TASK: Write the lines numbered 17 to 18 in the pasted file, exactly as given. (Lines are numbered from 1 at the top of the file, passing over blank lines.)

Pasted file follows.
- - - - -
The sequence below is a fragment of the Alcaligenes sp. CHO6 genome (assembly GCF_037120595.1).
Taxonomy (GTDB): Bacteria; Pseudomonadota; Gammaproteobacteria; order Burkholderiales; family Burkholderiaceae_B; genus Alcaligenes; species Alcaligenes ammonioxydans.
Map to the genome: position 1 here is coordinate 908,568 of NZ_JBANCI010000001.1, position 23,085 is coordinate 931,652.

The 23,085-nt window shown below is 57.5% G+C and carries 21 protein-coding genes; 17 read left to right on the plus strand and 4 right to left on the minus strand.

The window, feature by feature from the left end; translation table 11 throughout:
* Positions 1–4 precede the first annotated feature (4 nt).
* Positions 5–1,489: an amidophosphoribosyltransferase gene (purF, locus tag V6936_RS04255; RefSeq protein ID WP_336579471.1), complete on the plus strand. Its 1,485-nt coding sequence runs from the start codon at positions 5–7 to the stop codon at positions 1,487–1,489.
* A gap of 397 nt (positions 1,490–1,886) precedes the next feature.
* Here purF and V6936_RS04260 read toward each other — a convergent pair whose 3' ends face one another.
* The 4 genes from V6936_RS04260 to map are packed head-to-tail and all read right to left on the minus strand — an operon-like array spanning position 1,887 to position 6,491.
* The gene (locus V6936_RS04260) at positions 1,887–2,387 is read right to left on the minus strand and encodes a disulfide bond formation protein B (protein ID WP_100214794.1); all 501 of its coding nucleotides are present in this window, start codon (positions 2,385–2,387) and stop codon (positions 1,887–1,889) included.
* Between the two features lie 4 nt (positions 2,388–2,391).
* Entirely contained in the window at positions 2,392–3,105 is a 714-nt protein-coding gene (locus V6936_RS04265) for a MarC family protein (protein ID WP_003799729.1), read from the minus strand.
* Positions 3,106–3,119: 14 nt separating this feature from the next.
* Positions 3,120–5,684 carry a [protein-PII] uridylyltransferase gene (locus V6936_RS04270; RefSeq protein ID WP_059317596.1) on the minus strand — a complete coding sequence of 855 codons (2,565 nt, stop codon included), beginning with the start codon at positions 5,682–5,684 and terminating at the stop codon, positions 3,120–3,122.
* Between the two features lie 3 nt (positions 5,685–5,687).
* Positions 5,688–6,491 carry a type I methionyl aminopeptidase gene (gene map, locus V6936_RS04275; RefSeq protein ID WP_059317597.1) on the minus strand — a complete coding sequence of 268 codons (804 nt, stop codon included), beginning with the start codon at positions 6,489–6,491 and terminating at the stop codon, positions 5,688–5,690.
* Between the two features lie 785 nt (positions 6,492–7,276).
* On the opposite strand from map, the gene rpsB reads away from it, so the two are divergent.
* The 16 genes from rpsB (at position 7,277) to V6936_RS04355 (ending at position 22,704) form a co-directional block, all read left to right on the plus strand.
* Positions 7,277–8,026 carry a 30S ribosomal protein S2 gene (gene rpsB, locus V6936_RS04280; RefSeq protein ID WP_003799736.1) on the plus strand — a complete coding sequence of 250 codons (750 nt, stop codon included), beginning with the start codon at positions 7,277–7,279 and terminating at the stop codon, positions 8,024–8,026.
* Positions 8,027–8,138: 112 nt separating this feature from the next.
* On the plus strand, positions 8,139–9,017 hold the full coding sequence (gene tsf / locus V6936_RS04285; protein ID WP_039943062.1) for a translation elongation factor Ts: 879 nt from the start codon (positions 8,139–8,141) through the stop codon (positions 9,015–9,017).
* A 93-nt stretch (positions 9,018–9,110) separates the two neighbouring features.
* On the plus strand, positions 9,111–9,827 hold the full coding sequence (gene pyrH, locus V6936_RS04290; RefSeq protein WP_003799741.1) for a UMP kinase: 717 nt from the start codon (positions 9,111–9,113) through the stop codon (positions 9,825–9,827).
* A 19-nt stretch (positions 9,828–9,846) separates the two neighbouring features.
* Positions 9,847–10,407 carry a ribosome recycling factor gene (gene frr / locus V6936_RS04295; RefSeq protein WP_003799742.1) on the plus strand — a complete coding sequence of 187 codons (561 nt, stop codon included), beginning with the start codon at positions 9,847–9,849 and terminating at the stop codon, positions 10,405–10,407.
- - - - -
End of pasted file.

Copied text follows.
* Positions 5,688–6,491 carry a type I methionyl aminopeptidase gene (gene map, locus V6936_RS04275; RefSeq protein ID WP_059317597.1) on the minus strand — a complete coding sequence of 268 codons (804 nt, stop codon included), beginning with the start codon at positions 6,489–6,491 and terminating at the stop codon, positions 5,688–5,690.
* Between the two features lie 785 nt (positions 6,492–7,276).